U.S. border officers could face Canadian justice for serious crimes under pact

A U.S. border officer who commits an on-duty crime in Canada would generally face justice in an American court under a new binational agreement.

OTTAWA — A U.S. border officer who commits an on-duty crime in Canada would generally face justice in an American court under a new binational agreement.

But if the crime is murder, terrorism or sexual assault, a trial could take place in Canada, according to the agreement made public this week.

The fine print of the deal, tabled in Parliament, sets out a complex regime for determining officer accountability on both sides of the border under the Canada-U.S. preclearance scheme.

The arrangement will expand the American customs presence on Canadian soil and is expected to see Canada establish similar operations in the United States.

Currently, passengers flying to American cities through eight major Canadian airports can be precleared there by U.S. Customs and Border Protection officers. The new arrangement expands the concept to land crossings and rail and marine services, with the aim of making travel between the two countries more speedy and secure.

In the rail mode, for example, this could mean preclearing passengers and their luggage in Canada before travellers leave the train station, thereby avoiding a stop at the Canada-U.S. border, the federal government says.

Mutual respect of both countries’ sovereignty and laws is “a fundamental principle” of the agreement, Public Safety Canada said in response to questions about the accountability provisions.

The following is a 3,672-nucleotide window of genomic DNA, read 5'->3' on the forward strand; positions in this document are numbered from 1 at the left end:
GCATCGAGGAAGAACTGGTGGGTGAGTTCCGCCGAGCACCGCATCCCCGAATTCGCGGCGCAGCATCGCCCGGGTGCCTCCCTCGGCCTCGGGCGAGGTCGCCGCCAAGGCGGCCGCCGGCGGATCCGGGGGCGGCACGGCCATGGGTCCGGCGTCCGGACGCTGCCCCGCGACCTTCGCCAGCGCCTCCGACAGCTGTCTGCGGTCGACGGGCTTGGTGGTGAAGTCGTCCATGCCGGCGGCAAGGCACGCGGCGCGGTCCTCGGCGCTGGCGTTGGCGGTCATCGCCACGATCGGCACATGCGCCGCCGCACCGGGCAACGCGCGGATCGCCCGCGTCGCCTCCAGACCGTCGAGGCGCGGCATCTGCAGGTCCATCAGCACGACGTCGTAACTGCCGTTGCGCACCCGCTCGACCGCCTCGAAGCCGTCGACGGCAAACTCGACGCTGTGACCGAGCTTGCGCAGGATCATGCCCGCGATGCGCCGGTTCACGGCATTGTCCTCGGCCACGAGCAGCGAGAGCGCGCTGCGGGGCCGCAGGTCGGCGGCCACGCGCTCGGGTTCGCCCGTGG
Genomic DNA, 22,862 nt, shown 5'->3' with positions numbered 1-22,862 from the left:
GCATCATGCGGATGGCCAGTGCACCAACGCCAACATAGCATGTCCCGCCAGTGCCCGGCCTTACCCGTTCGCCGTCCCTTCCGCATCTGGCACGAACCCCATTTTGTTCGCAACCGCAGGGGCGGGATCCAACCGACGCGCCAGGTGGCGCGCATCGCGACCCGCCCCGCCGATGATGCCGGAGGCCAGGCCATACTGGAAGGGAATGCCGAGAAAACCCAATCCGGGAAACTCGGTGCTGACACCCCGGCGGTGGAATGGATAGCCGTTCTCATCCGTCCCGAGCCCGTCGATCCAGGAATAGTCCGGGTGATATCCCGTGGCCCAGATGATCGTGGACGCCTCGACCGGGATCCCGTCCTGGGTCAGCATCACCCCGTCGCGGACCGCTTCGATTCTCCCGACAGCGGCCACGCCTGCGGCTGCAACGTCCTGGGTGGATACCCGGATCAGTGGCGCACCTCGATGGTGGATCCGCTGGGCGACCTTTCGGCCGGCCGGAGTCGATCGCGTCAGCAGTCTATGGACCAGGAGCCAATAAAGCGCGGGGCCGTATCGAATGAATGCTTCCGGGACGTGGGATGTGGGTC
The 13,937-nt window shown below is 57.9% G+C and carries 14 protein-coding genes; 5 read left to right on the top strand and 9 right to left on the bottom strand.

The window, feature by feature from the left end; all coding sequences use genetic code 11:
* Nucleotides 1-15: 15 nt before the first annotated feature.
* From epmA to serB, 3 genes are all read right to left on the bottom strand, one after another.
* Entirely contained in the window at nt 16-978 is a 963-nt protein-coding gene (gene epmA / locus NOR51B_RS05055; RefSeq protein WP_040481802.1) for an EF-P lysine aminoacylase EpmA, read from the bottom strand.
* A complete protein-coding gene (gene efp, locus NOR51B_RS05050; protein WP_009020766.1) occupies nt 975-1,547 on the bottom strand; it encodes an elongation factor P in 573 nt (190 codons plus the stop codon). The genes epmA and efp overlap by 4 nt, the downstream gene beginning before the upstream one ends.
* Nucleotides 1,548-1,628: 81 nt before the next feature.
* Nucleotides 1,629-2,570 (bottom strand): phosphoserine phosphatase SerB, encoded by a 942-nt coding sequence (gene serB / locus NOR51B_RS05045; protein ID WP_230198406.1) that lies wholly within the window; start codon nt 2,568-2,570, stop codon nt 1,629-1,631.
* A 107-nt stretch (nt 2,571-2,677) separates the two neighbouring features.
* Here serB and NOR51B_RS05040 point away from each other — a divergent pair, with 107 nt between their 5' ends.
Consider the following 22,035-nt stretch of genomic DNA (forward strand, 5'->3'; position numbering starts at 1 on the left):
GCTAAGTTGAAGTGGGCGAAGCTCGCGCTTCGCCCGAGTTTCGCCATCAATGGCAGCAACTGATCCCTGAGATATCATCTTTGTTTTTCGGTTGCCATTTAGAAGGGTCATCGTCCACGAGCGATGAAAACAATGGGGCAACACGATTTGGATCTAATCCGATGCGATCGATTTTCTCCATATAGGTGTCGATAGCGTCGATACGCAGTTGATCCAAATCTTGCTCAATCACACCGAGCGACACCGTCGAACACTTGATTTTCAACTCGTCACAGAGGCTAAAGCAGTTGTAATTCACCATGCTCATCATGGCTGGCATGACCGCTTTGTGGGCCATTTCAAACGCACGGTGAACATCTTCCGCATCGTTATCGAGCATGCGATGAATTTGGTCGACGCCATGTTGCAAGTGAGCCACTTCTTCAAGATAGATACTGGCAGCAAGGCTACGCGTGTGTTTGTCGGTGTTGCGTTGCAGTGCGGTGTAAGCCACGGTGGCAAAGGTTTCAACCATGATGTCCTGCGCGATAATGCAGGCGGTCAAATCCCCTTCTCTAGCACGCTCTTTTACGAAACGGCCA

In general, the U.S. would have primary jurisdiction over its preclearance officers for offences committed while performing official duties in Canada. Canada, meanwhile, would have primary criminal jurisdiction over acts committed by U.S. preclearance officers outside of work, including when they are commuting to and from the job.

However, Canada would have jurisdiction over “serious cases of on-duty conduct, notably cases of murder, aggravated sexual assault and terrorism,” in cases where U.S. officials agree such charges are warranted under U.S. law and Canada has asked Washington to waive its jurisdiction.

In other serious cases of on-duty conduct, the U.S. would have jurisdiction but Canada could ask the Americans to waive it.

The arrangement is reciprocal, so the same principles would apply for any Canada Border Services Agency officers performing preclearance duties on U.S. soil.

A binational council of senior Canadian and U.S. officials will meet regularly to monitor implementation of the criminal liability framework, Public Safety says.

Josh Paterson, executive director of the British Columbia Civil Liberties Association, says the wording allays some concerns about how criminal acts by U.S. officers would be handled.

However, the association has questions about how Canadians might seek redress for less serious infringements of their rights by U.S. officers, such as inappropriate use of force or unreasonable searches.

“I don’t see an answer to that in this agreement,” Paterson said. “How are those issues going to get resolved for Canadians?”

The association also has concerns about provisions that allow U.S. officers to carry guns in Canada during land, rail and marine preclearance operations — though not in Canadian airports.

“In most settings where these officers are operating, Canadian law enforcement is close at hand,” Paterson said. “It seems to be going too far to offer these U.S. agents the ability to carry firearms and to use them on Canadian soil.”

The entire preclearance scheme is “an affront to Canadian sovereignty,” said Green party Leader Elizabeth May.

It is important to move goods and people across the border efficiently, she said, but “it doesn’t require U.S. officials on Canadian soil, U.S. border agents carrying guns.”

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